18 August 2010

The Festival at Canari, Part 2: Michèle Command

Photo by Pascal Dolémieux©
Used with permission

At the Festival International du Chant Lyrique de Canari, Michèle Command is no-nonsense in her master classes (even-numbered years) and even more serious on the jury panel at the Festival’s singing competitions (odd-numbered years). And yet she’s nothing less than delicious — the best word I can find to describe her.

Last year, she gave me a fascinating glimpse of her character when she recalled her childhood. To hear her tell it, she was a sort of Tom Sawyer, albeit French and female. The leader of a small gang of kids, she conducted thrilling expeditions in the forest, raids on neighbors’ gardens, and all manner of contests of physical derring-do at the swimming hole. Though she was brought up in a proper, churchgoing home, she was a child of nature, a spitfire and a bit of a rebel. She still is.

She is so pretty! But don’t mistake her for a china doll. Yes, she has dainty hands — but they’re hardworking, because she’s a visual artist and hardcore gardener, too. (Ask her about her tractor sometime.) Yes, she has beautiful eyes — but watch out when they start to flash. And yes, she has a refined, perfectly placed voice — which she uses not only to sing but to communicate an acerbic, slyly disarming sense of humor.

The more I know of her and her ideas about music, theater, and art — and life — the more I regret that I never saw her in performance. Before coming to Canari, all I knew of her was a handful of (very good) recordings, mostly in small-ish roles. (If she made any video, it hasn’t shown up on YouTube.) Seeing her at work, I understand that the quality of those recordings didn’t come about by accident.

In master classes, she gives hints of what she must be like onstage. The music absorbs her, and she listens not only with her ears but with her whole self. She’s constantly analyzing, questioning, exploring. Physically and vocally, she’s graceful, centered. Her posture is flawless, yet without apparent effort: even when she’s standing ramrod straight at full attention, she’s not posing, she’s poised, ready to leap into action. She will go where the music tells her.

With those who are willing to learn, she shows infinite patience, but not the sort that makes excuses. “Try it again,” she says, making the student repeat passages over and over until he gets it right — and then again, once he understands what he’s supposed to do. Her standards are among the highest I’ve known. (She also teaches at the Conservatoire in Paris.) And yet, when she encounters genuine talent (like the Monegasque tenor Jean-François Borras, who came to the Festival in 2006), she keeps a level head. No gushing, no sighing, and never, ever fawning. One grasps instantly that her praise is carefully considered, fair and sincere, and all the more valuable in consequence.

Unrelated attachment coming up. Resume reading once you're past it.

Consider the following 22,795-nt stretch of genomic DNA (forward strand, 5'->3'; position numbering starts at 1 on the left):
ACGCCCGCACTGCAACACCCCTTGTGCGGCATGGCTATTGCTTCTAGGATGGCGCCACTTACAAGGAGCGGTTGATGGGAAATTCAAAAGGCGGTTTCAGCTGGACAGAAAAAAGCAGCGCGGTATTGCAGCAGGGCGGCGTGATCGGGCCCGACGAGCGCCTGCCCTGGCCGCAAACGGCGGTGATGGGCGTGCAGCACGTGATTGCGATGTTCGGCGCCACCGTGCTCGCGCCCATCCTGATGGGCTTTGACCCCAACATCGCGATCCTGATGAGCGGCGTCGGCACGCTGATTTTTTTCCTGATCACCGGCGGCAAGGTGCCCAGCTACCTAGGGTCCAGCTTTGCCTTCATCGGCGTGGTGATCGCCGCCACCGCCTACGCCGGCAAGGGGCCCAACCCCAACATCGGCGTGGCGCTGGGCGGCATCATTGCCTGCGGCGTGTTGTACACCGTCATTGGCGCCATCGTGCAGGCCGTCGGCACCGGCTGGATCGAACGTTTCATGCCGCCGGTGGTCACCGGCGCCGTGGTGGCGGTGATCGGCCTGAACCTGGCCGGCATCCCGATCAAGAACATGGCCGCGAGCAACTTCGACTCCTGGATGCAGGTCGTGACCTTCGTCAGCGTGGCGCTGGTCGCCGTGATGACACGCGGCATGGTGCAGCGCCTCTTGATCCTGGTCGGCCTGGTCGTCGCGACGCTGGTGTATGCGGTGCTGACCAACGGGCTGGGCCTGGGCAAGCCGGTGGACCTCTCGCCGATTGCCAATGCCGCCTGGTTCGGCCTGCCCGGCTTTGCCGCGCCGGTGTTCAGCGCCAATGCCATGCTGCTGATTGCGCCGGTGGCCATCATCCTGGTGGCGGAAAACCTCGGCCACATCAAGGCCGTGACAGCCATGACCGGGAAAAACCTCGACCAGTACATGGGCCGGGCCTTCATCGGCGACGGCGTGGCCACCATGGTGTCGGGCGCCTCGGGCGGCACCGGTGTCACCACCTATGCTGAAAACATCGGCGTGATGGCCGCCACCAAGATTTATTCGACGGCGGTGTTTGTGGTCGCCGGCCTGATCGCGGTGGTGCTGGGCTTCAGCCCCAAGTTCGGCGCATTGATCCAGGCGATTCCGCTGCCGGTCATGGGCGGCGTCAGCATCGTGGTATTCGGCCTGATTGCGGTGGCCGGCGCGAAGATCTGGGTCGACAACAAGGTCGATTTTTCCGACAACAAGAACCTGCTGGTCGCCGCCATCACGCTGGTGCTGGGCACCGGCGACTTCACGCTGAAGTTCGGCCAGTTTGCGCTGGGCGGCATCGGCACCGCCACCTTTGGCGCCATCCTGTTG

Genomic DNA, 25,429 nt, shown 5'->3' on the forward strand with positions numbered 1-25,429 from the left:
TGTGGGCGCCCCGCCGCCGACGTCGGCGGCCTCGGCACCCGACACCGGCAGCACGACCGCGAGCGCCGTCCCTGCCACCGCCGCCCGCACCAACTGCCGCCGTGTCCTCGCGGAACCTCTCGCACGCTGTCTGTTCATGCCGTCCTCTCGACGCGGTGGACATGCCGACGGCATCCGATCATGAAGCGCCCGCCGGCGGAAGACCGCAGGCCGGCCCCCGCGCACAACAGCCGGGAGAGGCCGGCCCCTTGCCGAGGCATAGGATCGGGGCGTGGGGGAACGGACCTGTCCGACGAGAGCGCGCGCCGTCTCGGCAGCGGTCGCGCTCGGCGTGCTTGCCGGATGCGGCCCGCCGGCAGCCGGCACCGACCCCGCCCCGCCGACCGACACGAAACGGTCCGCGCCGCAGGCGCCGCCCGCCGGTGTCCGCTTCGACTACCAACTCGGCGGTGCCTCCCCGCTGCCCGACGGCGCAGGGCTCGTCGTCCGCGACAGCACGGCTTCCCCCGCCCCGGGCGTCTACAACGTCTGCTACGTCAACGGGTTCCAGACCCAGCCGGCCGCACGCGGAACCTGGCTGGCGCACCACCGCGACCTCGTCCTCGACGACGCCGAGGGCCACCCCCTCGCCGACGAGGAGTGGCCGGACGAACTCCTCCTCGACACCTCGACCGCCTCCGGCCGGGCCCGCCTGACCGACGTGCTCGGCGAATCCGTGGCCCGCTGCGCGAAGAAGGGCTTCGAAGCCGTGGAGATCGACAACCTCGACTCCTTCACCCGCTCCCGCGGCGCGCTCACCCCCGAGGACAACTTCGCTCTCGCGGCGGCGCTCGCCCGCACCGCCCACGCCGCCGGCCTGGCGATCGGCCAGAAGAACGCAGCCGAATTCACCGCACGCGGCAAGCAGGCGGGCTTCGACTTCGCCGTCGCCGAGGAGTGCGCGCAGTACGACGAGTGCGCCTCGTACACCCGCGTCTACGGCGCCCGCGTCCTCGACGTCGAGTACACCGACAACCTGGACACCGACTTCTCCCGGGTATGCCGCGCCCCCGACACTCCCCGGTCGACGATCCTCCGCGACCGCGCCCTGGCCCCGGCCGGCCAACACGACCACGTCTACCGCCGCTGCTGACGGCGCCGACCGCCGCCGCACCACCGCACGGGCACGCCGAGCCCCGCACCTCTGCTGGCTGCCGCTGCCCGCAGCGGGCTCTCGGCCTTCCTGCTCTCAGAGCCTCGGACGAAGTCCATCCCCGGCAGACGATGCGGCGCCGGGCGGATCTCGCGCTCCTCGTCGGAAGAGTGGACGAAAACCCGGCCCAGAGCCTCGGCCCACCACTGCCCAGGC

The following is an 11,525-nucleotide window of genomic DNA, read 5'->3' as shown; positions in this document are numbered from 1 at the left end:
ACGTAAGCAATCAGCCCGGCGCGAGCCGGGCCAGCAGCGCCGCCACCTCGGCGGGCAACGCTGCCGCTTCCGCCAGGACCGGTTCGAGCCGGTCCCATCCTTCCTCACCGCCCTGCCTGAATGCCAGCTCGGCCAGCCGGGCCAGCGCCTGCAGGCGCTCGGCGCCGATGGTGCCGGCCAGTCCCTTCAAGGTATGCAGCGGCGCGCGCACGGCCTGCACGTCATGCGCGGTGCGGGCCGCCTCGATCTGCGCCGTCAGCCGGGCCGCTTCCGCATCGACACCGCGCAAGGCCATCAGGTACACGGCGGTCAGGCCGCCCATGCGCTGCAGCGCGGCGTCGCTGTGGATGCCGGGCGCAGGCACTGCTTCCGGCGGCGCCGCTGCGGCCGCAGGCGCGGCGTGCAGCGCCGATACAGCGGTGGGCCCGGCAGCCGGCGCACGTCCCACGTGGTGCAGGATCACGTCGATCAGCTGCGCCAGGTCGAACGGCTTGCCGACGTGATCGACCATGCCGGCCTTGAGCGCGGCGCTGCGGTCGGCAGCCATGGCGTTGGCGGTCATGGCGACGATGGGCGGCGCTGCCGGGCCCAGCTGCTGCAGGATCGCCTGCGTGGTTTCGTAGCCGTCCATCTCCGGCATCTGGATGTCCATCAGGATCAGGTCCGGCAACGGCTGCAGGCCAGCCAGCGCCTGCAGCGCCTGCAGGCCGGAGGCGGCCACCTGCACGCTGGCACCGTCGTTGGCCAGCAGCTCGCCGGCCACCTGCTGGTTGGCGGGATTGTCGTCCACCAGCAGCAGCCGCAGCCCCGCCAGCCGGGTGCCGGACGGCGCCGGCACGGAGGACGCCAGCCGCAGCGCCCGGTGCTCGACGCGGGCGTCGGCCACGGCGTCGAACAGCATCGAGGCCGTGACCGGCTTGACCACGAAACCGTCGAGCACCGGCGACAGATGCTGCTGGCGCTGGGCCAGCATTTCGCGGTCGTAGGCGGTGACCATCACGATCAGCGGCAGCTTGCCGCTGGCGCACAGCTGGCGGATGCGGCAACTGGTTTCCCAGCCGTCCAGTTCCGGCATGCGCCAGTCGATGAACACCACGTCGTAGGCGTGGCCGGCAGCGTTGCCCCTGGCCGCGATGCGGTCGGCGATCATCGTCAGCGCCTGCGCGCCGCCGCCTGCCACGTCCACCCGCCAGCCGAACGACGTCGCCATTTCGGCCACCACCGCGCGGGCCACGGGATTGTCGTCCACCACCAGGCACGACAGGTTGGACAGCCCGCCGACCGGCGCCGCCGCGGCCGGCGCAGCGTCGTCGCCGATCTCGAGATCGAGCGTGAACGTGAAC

Certain things are important to her, and she takes them seriously — art above all. That doesn’t mean there’s no room for fun and games, for jokes and stunts and pirate raids. But her very being reminds me that only when you’ve done your homework can you find true freedom. Perhaps needless to say, I’m smitten with her.

And so, if ever you chance upon Michèle Command in a leafy bower, be assured that she’s not a Fragonard shepherdess, just languishing there. She’s landscaping. And by heavy lifting, vigorous digging, and judicious pruning, she will leave that glade more beautiful than she found it.

My photos don’t do her justice.
Photo by WVM©
Used with audacity

NOTE: You can hear Michèle Command in several excerpts from a collection of lullabies, recorded recently with accordionist Jacques Bolognesi, by going here. The warmth and color of her voice really are extraordinary.

1 comment:

William V. Madison said...

I am pleased to report that the small photograph of Michèle Command is the work of her sister, Bernadette, who is herself quite a knockout, and whose presence at this year’s Festival is a gift to us all.